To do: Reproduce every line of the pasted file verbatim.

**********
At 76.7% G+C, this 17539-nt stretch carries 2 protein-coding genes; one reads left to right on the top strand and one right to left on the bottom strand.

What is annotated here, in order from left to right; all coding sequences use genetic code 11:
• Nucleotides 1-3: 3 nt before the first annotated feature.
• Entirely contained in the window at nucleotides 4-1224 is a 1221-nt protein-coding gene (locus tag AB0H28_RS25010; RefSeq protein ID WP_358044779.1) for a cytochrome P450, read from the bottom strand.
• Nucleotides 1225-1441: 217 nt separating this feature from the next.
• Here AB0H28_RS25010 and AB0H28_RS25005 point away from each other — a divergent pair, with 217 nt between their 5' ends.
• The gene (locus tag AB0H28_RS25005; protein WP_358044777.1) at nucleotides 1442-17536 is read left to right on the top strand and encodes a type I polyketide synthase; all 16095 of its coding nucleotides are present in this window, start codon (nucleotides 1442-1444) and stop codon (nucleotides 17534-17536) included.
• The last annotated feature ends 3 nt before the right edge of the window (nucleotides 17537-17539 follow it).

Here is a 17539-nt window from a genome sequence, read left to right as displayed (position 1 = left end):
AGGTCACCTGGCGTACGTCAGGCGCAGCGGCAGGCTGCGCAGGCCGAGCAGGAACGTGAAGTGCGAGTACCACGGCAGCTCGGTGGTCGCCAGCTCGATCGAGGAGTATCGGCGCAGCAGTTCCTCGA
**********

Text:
At 76.7% G+C, this 17539-nt stretch carries 2 protein-coding genes; one reads left to right on the top strand and one right to left on the bottom strand.

What is annotated here, in order from left to right; all coding sequences use genetic code 11:
• Nucleotides 1-3: 3 nt before the first annotated feature.
• Entirely contained in the window at nucleotides 4-1224 is a 1221-nt protein-coding gene (locus tag AB0H28_RS25010; RefSeq protein ID WP_358044779.1) for a cytochrome P450, read from the bottom strand.
• Nucleotides 1225-1441: 217 nt separating this feature from the next.
• Here AB0H28_RS25010 and AB0H28_RS25005 point away from each other — a divergent pair, with 217 nt between their 5' ends.
• The gene (locus tag AB0H28_RS25005; protein WP_358044777.1) at nucleotides 1442-17536 is read left to right on the top strand and encodes a type I polyketide synthase; all 16095 of its coding nucleotides are present in this window, start codon (nucleotides 1442-1444) and stop codon (nucleotides 17534-17536) included.
• The last annotated feature ends 3 nt before the right edge of the window (nucleotides 17537-17539 follow it).

Here is a 17539-nt window from a genome sequence, read left to right as displayed (position 1 = left end):
AGGTCACCTGGCGTACGTCAGGCGCAGCGGCAGGCTGCGCAGGCCGAGCAGGAACGTGAAGTGCGAGTACCACGGCAGCTCGGTGGTCGCCAGCTCGATCGAGGAGTATCGGCGCAGCAGTTCCTCGA